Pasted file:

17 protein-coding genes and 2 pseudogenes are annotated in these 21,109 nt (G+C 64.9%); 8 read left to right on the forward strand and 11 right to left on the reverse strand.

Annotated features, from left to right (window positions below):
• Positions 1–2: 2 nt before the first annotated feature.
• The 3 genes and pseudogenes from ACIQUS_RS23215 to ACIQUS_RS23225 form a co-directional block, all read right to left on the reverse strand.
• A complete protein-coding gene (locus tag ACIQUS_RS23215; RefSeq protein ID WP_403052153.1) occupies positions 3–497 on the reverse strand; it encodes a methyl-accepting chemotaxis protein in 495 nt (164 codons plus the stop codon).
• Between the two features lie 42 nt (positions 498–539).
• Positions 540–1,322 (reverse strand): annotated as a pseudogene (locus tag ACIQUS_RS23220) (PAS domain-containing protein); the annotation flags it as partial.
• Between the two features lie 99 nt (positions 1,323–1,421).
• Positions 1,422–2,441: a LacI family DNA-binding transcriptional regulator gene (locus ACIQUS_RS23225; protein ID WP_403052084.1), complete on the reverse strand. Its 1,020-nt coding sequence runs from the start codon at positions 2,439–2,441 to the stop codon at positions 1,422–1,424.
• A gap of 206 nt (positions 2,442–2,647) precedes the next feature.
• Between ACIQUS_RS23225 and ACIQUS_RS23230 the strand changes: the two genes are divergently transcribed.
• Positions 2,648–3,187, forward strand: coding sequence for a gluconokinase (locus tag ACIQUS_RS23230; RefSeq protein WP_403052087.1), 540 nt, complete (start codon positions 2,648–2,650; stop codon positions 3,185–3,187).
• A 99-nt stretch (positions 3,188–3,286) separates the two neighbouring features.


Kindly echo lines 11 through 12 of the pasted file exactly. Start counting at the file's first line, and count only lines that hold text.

• Between ACIQUS_RS23225 and ACIQUS_RS23230 the strand changes: the two genes are divergently transcribed.
• Positions 2,648–3,187, forward strand: coding sequence for a gluconokinase (locus tag ACIQUS_RS23230; RefSeq protein WP_403052087.1), 540 nt, complete (start codon positions 2,648–2,650; stop codon positions 3,185–3,187).